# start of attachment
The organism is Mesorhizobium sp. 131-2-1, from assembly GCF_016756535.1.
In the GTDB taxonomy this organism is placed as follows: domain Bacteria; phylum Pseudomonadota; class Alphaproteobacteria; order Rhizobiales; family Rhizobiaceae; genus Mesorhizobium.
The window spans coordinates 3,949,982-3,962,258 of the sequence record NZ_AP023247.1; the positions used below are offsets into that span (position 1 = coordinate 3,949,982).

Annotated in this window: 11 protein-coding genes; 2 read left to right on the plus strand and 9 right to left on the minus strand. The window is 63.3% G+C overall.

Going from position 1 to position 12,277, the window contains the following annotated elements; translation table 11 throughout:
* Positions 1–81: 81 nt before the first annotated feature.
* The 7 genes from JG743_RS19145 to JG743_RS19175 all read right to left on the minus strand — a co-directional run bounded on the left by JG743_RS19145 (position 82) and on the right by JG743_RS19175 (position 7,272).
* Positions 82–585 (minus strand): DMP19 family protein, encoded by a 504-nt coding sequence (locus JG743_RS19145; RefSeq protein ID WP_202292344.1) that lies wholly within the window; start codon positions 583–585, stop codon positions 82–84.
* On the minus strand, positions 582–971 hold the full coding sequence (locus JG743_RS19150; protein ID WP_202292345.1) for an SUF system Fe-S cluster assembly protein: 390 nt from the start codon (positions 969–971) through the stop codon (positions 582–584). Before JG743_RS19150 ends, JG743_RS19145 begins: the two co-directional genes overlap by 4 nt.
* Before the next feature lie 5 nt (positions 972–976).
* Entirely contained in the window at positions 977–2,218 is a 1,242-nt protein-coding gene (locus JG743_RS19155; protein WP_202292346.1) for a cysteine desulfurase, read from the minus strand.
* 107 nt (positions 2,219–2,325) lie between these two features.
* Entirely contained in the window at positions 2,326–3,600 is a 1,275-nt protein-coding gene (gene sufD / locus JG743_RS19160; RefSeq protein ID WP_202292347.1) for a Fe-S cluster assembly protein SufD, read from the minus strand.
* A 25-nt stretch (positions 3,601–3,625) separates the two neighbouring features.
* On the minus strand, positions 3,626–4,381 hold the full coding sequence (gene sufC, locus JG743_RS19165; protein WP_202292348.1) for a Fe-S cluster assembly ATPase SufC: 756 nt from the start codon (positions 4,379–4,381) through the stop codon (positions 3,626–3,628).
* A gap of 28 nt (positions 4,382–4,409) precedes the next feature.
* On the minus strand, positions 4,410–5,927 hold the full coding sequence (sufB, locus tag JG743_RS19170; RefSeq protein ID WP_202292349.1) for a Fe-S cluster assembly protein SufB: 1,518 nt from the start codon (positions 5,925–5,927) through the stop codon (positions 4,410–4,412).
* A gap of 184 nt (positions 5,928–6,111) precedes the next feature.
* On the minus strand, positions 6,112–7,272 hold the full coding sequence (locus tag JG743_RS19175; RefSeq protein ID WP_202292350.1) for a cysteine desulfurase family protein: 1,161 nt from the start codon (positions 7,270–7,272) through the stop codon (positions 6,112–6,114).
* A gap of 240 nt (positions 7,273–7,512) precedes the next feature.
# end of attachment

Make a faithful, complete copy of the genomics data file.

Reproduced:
The organism is Mesorhizobium sp. 131-2-1, from assembly GCF_016756535.1.
In the GTDB taxonomy this organism is placed as follows: domain Bacteria; phylum Pseudomonadota; class Alphaproteobacteria; order Rhizobiales; family Rhizobiaceae; genus Mesorhizobium.
The window spans coordinates 3,949,982-3,962,258 of the sequence record NZ_AP023247.1; the positions used below are offsets into that span (position 1 = coordinate 3,949,982).

Annotated in this window: 11 protein-coding genes; 2 read left to right on the plus strand and 9 right to left on the minus strand. The window is 63.3% G+C overall.

Going from position 1 to position 12,277, the window contains the following annotated elements; translation table 11 throughout:
* Positions 1–81: 81 nt before the first annotated feature.
* The 7 genes from JG743_RS19145 to JG743_RS19175 all read right to left on the minus strand — a co-directional run bounded on the left by JG743_RS19145 (position 82) and on the right by JG743_RS19175 (position 7,272).
* Positions 82–585 (minus strand): DMP19 family protein, encoded by a 504-nt coding sequence (locus JG743_RS19145; RefSeq protein ID WP_202292344.1) that lies wholly within the window; start codon positions 583–585, stop codon positions 82–84.
* On the minus strand, positions 582–971 hold the full coding sequence (locus JG743_RS19150; protein ID WP_202292345.1) for an SUF system Fe-S cluster assembly protein: 390 nt from the start codon (positions 969–971) through the stop codon (positions 582–584). Before JG743_RS19150 ends, JG743_RS19145 begins: the two co-directional genes overlap by 4 nt.
* Before the next feature lie 5 nt (positions 972–976).
* Entirely contained in the window at positions 977–2,218 is a 1,242-nt protein-coding gene (locus JG743_RS19155; protein WP_202292346.1) for a cysteine desulfurase, read from the minus strand.
* 107 nt (positions 2,219–2,325) lie between these two features.
* Entirely contained in the window at positions 2,326–3,600 is a 1,275-nt protein-coding gene (gene sufD / locus JG743_RS19160; RefSeq protein ID WP_202292347.1) for a Fe-S cluster assembly protein SufD, read from the minus strand.
* A 25-nt stretch (positions 3,601–3,625) separates the two neighbouring features.
* On the minus strand, positions 3,626–4,381 hold the full coding sequence (gene sufC, locus JG743_RS19165; protein WP_202292348.1) for a Fe-S cluster assembly ATPase SufC: 756 nt from the start codon (positions 4,379–4,381) through the stop codon (positions 3,626–3,628).
* A gap of 28 nt (positions 4,382–4,409) precedes the next feature.
* On the minus strand, positions 4,410–5,927 hold the full coding sequence (sufB, locus tag JG743_RS19170; RefSeq protein ID WP_202292349.1) for a Fe-S cluster assembly protein SufB: 1,518 nt from the start codon (positions 5,925–5,927) through the stop codon (positions 4,410–4,412).
* A gap of 184 nt (positions 5,928–6,111) precedes the next feature.
* On the minus strand, positions 6,112–7,272 hold the full coding sequence (locus tag JG743_RS19175; RefSeq protein ID WP_202292350.1) for a cysteine desulfurase family protein: 1,161 nt from the start codon (positions 7,270–7,272) through the stop codon (positions 6,112–6,114).
* A gap of 240 nt (positions 7,273–7,512) precedes the next feature.